4. It’s going to hurt savers: The usual rate cut of 0.25 of a point sounds small, but it would put downward pressure on savings-account rates that have been slinking lower for years and are well below 1 per cent in many cases. A few alternative banks and credit unions have remained above that level, but they may not hold on much longer if the Bank of Canada is cutting. Lower rates penalize people doing the right thing with their money – saving.
5. Young minds are being warped: We are raising a generation of young adults who believe that interest rates are as dangerous as puppies and kittens. Rates either hold steady or fall. Rise? Never. Millennials know we had higher rates in the past, but then again, we also had dinosaurs. The danger here is that people buy houses they can only afford at today’s low mortgage rates and then must contend with higher rates later on. Don’t laugh. It could happen.
6. It encourages more borrowing: Consumers have carried the economy by taking advantage of low rates to buy houses, cars and more. Now, we have historically high rates of debt and an economy with a wobbly recent history of job creation and wage growth. Low rates are also meant to encourage Corporate Canada to spend and invest, but an uncertain economy undercuts that enticement.
7. It provides cover for banks to pad profits at the expense of clients: When the Bank of Canada twice cut its overnight rate by 0.25 of a point last year, the banks reduced their prime lending rate by only 0.15 of a point each time. Does the Bank of Canada really intend to stimulate both the economy and bank bottom lines?
8. It would recklessly stoke the housing market: As far as housing is concerned, low rates are the finance version of performance-enhancing drugs. Pumping yet another rate decrease into the market isn’t healthy. Also, TD Economics says another cut would likely offset the effect of mortgage changes that are designed to cool hot housing markets in Ontario and British Columbia. The changes start Feb. 15 and will raise the minimum down payment to 10 per cent from 5 per cent for the portion of a house price that costs more than $500,000.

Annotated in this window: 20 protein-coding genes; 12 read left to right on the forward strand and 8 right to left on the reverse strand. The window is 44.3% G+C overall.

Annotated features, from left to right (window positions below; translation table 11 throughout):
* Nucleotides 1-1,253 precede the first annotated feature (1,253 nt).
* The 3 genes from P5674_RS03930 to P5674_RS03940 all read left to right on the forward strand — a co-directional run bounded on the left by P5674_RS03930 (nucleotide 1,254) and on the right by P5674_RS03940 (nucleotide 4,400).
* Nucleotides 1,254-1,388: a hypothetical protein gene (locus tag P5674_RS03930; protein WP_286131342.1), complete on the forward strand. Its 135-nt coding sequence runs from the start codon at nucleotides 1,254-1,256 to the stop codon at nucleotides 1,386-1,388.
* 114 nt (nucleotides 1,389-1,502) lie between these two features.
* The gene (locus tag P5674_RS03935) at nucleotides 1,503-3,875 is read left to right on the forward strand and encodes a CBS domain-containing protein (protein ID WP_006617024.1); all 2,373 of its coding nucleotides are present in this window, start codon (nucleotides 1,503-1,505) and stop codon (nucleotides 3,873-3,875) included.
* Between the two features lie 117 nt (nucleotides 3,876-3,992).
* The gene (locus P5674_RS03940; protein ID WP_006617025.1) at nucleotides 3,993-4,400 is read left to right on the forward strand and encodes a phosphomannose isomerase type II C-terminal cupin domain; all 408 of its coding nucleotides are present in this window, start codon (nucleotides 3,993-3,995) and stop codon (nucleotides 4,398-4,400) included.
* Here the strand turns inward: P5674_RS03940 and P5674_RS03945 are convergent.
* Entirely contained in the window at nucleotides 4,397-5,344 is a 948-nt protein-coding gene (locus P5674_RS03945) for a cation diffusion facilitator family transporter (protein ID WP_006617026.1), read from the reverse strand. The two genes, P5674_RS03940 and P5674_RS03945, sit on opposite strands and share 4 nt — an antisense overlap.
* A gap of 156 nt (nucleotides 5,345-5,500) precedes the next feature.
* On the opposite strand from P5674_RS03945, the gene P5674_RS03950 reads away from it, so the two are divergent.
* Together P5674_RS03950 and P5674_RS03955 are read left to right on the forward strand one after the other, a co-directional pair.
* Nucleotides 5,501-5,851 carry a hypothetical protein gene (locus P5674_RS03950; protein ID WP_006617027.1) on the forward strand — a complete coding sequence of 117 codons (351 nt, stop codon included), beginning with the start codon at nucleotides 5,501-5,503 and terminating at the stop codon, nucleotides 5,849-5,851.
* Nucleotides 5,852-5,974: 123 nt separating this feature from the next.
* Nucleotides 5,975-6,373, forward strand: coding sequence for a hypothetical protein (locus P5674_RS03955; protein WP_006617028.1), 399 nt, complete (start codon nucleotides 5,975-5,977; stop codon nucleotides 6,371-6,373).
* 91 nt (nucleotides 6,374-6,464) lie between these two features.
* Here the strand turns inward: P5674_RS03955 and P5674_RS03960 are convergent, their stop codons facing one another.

All signs point to a 67-cent loonie

“Goldman Sachs and Morgan Stanley both predict oil prices at $20 (U.S.) a barrel. Merrill Lynch economists predict the Bank of Canada will cut the benchmark interest rate by 25 basis points on Jan. 20. If this comes to pass, Canadians should prepare for a 67-cent loonie.

As the term “petroloonie” suggests, most investors are aware that the value of the Canadian dollar follows the price of oil. It’s less well known that interest rates – specifically, the difference between Canadian and U.S. two-year government bond yields play an even larger role in foreignexchange markets than oil. ”
– Globe Advisor

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As Poloz ponders, don’t rule out rate cut

The Bank of Canada’s decidedly bleak Business Outlook Survey presents a near-textbook argument from the corporate sector for another interest-rate cut.

The question is whether the central bank feels inclined to listen to it just now.
– “Glove Advisor”